Detectives also communicate with and guide witnesses and victims through the trial process. They may hold a caseload of upwards of 30 cases, depending on their area of focus. A property crimes investigator, for example, will likely have more open cases at any given time than a violent person crimes detective.

We discussed our responsibilities as peace officers. We are frequently the first law enforcement professionals on the scene of a crime, so we can take initial photographs and make rough crime scene diagrams in our notebooks.

With enough experience, a peace officer may conduct small investigations him or herself. Building skill in conducting witness, victim, and suspect interviews can prove useful in solving these cases. Some of the same techniques can be utilized in each of these types of interview. We learned about the differences and similarities in each.

The evening ended with a brief study of an investigation our two lecturers completed. They discussed the details of the case and let us watch security camera footage of a large bar brawl in Beaverton.

Reviewing the video footage multiple times, examining victims’ injuries and the scene of the altercation, and interviewing a number of individuals eventually led to the successful conviction of several suspects.

Criminal Investigations 2 

Now comes the really fun part. Thursday evening we got the opportunity to try solving two murder mysteries!

The same two detectives had set up elaborate “crime scenes” in two different locations. Each scene included a deceased victim and a number of obvious and not-so-obvious clues.

Our class split into pairs. Each pair got to spend up to ten minutes examining each crime scene. An instructor observed the pair’s work and guided them with prompts and questions if the “investigation” stalled. The two classmates would then confer privately and come up with a hypothesis as to how each victim died.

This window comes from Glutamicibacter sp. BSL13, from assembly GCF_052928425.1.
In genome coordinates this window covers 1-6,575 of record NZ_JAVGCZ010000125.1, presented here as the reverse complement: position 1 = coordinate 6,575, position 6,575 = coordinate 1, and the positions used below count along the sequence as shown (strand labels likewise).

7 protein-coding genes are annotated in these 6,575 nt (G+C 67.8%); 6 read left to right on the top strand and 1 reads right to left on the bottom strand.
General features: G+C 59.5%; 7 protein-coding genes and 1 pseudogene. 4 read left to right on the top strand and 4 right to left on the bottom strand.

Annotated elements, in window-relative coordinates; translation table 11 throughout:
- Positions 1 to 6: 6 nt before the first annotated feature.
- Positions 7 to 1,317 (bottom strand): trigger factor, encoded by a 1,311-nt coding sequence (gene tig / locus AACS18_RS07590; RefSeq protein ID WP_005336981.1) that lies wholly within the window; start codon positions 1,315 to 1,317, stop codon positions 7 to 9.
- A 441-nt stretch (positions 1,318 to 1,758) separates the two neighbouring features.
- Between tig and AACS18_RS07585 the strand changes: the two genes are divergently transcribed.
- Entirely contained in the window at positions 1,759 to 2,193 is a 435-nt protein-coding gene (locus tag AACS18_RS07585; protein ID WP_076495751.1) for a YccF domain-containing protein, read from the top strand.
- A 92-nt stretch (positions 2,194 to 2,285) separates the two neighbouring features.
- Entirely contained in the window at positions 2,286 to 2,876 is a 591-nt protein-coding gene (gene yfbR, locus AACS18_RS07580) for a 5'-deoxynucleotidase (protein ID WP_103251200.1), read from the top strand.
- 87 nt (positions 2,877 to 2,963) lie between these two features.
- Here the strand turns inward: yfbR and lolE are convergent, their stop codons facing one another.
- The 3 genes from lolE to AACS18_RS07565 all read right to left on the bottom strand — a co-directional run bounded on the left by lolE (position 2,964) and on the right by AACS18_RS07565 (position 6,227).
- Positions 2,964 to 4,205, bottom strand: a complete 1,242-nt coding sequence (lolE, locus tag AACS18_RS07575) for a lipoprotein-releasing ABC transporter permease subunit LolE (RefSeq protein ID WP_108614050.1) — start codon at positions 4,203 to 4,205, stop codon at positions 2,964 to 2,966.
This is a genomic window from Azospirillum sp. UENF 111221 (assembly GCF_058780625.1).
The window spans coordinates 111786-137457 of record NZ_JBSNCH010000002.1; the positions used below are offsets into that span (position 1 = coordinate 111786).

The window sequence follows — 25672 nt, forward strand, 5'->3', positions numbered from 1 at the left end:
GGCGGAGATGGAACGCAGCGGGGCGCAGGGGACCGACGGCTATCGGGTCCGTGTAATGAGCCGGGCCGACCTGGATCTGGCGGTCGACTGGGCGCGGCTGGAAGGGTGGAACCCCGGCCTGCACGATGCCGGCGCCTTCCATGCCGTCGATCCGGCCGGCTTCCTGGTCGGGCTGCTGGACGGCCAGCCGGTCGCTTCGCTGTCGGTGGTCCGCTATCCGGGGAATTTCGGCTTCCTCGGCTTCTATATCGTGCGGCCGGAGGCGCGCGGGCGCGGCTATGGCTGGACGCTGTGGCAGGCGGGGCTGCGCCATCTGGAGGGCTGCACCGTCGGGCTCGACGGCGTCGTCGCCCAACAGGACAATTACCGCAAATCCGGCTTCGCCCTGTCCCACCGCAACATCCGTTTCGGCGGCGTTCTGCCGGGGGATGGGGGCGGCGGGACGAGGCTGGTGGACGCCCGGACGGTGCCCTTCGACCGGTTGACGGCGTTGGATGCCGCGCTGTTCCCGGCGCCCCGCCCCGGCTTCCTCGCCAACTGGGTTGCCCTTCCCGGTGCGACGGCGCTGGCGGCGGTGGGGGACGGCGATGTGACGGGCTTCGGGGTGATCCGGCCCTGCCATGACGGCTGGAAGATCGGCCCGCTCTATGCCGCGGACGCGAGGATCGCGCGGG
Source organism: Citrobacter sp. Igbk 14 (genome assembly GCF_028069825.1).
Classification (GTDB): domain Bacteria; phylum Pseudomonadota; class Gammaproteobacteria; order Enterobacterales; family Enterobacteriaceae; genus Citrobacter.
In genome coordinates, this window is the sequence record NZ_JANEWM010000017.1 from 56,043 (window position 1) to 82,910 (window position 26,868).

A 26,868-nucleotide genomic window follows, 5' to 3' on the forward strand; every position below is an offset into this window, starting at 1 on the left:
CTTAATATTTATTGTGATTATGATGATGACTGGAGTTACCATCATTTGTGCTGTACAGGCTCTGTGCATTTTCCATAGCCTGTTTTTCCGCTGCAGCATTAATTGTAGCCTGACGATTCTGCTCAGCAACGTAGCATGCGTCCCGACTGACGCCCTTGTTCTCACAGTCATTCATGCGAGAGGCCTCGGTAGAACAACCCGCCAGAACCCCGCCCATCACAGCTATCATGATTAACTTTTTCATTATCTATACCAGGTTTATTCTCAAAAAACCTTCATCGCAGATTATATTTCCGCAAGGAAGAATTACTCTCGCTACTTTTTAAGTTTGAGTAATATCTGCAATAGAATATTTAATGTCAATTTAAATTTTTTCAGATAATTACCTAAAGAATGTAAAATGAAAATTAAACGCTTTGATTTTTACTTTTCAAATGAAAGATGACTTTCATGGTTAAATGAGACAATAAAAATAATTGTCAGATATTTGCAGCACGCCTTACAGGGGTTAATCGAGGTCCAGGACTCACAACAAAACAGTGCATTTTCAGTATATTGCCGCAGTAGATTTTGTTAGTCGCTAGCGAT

We were given a few pieces of information received from dispatch before entering each scene.

The first scene, pictured below, featured a man slumped over a desk with a pistol in his right hand. He had a gunshot wound on the side of his head and an exit wound on the opposite side. A suicide note and pen sat on the desk next to the man, along with a game of solitaire and two empty beer bottles.

Music played from a radio on the floor and blood was sprayed on the wall behind the man. One lone poker chip stuck out from beneath the desk. A handwritten shopping list peeked from the man’s pocket.
 

The second scene represented the interior of an apartment or home. A deceased male lay in the far corner of the room, next to an open cabinet in which a pistol sat. The man had suffered four gunshot wounds to his back.
 

The scene was fairly messy, so we needed to move methodically around the room, paying close attention to the many items we found littering the floor and table. Pieces of used duct tape lay on the floor next to two chairs and a cell phone rested beneath one.
 
A table in the center of the room was covered with small bags of narcotics, drug paraphernalia, cigarettes, and paper money which had been cut into hundreds of small pieces.

A safe sat open on one wall and it was empty with the exception of a few more small bags of drugs. A spray of red blood was found low on another wall, and a bloody tooth was on the floor nearby.

After all the teams had spent time examining each crime scene and discussing the circumstances surrounding each victim’s death, our instructors played reenactment videos that told the whole story.

Several of our prior BPD instructors had feature roles in these informative videos, so it was especially entertaining to see them in character. We got to see how the “real” stories compared to what our investigations had revealed.

As much as I would like to share the inside scoop about how these faux murders took place, I can’t ruin the mystery for other people who might see these scenarios in another class. This was a fantastic opportunity to put our observation and analytical skills to the test!
Recap

I will be taking a short hiatus from writing a blog post next week, as we only have a study night and our final exam ahead of us. With any luck, I will report back after graduation with pictures of all of us in our full uniforms for the first time. Thank you so much for reading!